Free markets can best address environmental problems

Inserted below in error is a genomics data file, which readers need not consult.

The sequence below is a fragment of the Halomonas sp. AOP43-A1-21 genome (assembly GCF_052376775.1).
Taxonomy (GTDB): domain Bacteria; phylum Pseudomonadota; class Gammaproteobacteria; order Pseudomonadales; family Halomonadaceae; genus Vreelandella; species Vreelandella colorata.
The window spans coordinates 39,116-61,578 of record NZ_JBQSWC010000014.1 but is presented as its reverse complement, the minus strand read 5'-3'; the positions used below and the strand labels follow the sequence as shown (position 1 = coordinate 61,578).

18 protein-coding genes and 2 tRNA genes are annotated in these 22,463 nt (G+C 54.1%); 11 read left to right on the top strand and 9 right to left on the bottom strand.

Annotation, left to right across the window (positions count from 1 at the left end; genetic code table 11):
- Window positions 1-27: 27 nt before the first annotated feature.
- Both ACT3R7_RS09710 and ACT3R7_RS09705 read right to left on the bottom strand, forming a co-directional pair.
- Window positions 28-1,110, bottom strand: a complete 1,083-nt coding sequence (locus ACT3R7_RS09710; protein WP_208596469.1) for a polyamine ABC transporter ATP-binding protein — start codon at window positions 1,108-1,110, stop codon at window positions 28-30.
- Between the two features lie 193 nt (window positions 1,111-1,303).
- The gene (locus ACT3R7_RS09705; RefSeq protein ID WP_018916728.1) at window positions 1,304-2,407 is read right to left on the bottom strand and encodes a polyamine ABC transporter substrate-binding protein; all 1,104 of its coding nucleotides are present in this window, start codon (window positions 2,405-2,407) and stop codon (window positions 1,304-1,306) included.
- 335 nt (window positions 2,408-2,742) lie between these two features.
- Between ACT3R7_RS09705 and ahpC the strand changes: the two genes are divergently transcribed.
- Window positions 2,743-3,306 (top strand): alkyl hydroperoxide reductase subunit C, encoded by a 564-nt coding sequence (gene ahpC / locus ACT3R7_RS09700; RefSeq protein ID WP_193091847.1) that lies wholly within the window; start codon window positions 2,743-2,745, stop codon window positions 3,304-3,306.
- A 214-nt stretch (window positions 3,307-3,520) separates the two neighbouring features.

The Tennessee Center for Policy Research’s Allyn Milojevich explains how free market environmentalism is a better solution than cap and trade in Sunday’s Tennessean. Allyn is the recent author of Cap & Trade: A (Lame) Duck Proposal, which shows the economic impact cap and trade would have on Tennessee. To read the study, click here. by Allyn Milojevich In June 2009, the U.S. House of Representatives passed “cap and trade,” aiming to reduce greenhouse gas emissions by 83 percent over the next four decades. While the bill is best known for enacting a system of carbon credits that can be traded on a pseudo-market, it also creates a series of regulations meant to subsidize renewable energy. Most of these renewable sources of energy have been unprofitable in the private sector and their use will only increase consumer costs. The Senate is expected to put similar legislation to a vote after the November election. In Tennessee, it is estimated that the cap and trade system would cause gasoline prices to rise by 27 percent, electricity prices 64 percent and natural gas prices 73 percent over the next two decades. The average household energy bill could increase from $124 to $327 each month by 2030. The cap and trade scheme would disproportionately impact those on fixed incomes, such as the elderly. Because they spend a larger percentage of their income on energy, those with the lowest incomes would face a 5 percent jump in their energy costs. Further, due to an increase in manufacturing costs, up to 52,000 jobs could be lost in Tennessee alone. Tennessee’s schools, universities and hospitals could also experience a 20 to 30 percent increase in energy prices, forcing tuition and medical bills to rise. Higher energy prices would have a large impact on Tennessee’s gross state product (GSP). It is estimated that Tennessee’s GSP could drop by $9.8 billion annually. Manufacturing as a whole might fall as much as 6.6 percent while energy intensive sectors — like chemical processing and automobile production — could plummet by as much as 14 percent. The “other half” of the House-approved bill proposes a “renewable portfolio standard” (RPS), requiring utility companies to provide 20 percent of their energy from “green” sources. These sources are expensive and inefficient, though Tennessee has already pledged taxpayer dollar towards this difficult goal. The state, in conjunction with the University of Tennessee, has allocated $32.5 million for a solar farm in Haywood County. While this project may create a few jobs, it is unlikely to raise the percentage of Tennessee power from solar sources far above one percent. The legislation also cements in place the use of ethanol as a fuel. Tennessee has supported “ethanol hysteria” by making an initial investment of $40.7 million, and promising an additional $5.3 million annually, to build a plant for converting switchgrass to ethanol. Before taxpayers get too excited about this alternative energy they’re investing in, it should be noted that according to the venture’s chief executive, “technology for converting switchgrass into fuel is still in development.” Tennesseans should turn to the free market, clearly defined property rights and tort law to efficiently address environmental problems. Private enterprises have also attempted to address carbon concerns without government prodding, such as Calera, a California-based company that developed a method for transforming CO2 into cement. Rather than fix our nation’s environmental troubles, cap and trade legislation will do nothing more than harm Tennessee families already struggling to stay afloat. Allyn K. Milojevich is a research fellow at the Tennessee Center for Policy Research, the state’s free market think tank.